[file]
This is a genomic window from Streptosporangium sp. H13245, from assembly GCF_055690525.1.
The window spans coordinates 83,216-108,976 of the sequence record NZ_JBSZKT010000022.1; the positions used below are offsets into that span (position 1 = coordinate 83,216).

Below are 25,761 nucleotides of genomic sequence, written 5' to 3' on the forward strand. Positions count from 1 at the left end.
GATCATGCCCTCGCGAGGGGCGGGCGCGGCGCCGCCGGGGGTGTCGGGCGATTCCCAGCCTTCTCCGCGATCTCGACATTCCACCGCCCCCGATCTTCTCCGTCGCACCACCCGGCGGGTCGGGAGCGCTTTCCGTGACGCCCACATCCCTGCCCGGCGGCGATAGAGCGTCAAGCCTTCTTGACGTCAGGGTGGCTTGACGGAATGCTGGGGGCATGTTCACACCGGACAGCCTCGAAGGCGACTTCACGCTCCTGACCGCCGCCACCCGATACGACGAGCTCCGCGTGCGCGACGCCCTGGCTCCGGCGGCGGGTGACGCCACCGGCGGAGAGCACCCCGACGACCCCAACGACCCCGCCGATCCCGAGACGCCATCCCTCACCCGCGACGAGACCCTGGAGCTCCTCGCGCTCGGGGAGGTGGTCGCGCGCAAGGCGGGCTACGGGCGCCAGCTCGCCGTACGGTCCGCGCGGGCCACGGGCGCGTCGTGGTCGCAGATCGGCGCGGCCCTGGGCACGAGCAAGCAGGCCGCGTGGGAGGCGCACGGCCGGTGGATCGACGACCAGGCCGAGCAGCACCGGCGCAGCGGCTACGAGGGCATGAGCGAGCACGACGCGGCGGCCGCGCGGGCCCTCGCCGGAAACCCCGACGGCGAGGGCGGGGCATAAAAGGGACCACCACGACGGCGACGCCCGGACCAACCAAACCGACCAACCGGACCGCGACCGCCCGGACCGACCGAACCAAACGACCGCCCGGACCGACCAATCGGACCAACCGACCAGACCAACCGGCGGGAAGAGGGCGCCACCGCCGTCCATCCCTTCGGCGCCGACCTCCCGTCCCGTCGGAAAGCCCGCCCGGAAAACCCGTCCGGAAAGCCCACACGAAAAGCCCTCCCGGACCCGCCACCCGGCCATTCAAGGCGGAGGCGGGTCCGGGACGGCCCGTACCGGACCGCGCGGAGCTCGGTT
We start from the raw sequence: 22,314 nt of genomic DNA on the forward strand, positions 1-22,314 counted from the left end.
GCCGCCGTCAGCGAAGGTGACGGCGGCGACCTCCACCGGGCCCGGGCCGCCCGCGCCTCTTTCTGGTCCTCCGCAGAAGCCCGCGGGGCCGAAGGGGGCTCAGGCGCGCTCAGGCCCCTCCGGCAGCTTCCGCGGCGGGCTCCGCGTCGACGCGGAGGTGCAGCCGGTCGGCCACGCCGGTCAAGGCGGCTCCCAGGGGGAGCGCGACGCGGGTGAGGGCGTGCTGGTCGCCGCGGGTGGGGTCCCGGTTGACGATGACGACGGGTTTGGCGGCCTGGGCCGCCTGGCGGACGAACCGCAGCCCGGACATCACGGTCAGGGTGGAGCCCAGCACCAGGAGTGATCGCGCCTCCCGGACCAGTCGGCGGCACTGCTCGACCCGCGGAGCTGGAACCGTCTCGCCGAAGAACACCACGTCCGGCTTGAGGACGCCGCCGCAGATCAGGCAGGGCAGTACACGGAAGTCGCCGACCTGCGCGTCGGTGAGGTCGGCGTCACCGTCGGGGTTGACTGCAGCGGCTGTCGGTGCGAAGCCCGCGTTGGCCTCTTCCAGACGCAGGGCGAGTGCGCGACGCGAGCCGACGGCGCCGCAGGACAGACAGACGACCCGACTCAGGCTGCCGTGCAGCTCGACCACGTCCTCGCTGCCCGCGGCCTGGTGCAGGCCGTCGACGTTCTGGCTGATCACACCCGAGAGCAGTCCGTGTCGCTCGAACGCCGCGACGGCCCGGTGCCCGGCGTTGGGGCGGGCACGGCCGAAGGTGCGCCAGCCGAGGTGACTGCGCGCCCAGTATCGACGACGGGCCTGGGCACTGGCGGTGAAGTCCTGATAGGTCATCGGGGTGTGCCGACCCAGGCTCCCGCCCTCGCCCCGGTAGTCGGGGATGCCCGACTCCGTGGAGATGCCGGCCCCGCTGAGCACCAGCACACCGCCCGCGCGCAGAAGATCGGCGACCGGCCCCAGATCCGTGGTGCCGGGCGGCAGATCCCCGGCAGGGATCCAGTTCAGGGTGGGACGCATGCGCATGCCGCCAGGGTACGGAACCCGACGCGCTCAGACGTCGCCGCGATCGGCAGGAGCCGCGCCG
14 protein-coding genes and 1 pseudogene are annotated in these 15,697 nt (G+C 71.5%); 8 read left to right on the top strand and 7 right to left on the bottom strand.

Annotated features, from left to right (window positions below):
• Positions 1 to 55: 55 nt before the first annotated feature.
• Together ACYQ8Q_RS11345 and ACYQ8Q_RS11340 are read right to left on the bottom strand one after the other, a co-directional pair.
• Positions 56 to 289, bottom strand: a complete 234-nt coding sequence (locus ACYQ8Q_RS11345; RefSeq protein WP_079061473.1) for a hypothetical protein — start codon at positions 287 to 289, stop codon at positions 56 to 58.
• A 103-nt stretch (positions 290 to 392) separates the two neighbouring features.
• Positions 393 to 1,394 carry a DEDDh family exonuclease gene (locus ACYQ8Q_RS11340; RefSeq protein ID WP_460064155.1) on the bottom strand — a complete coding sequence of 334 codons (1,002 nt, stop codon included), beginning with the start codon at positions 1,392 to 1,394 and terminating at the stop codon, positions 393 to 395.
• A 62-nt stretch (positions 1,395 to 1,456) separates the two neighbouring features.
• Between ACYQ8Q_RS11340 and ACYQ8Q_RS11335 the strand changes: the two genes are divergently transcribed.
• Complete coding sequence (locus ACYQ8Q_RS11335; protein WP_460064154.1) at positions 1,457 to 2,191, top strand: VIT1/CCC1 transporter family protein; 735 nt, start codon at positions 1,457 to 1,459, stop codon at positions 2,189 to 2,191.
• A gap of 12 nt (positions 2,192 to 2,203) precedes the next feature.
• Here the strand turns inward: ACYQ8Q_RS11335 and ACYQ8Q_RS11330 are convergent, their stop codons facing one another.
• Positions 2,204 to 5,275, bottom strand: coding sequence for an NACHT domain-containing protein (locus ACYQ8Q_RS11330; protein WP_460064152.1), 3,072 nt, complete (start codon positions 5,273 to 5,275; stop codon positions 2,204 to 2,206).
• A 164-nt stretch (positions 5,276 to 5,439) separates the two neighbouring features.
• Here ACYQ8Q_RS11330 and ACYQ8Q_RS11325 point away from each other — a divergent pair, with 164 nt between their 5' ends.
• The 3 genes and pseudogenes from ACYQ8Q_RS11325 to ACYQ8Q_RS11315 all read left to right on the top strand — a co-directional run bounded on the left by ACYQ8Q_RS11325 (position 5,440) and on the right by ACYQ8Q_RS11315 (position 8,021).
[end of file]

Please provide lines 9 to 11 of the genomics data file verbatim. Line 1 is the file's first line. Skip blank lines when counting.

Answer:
• Positions 1 to 55: 55 nt before the first annotated feature.
• Together ACYQ8Q_RS11345 and ACYQ8Q_RS11340 are read right to left on the bottom strand one after the other, a co-directional pair.
• Positions 56 to 289, bottom strand: a complete 234-nt coding sequence (locus ACYQ8Q_RS11345; RefSeq protein WP_079061473.1) for a hypothetical protein — start codon at positions 287 to 289, stop codon at positions 56 to 58.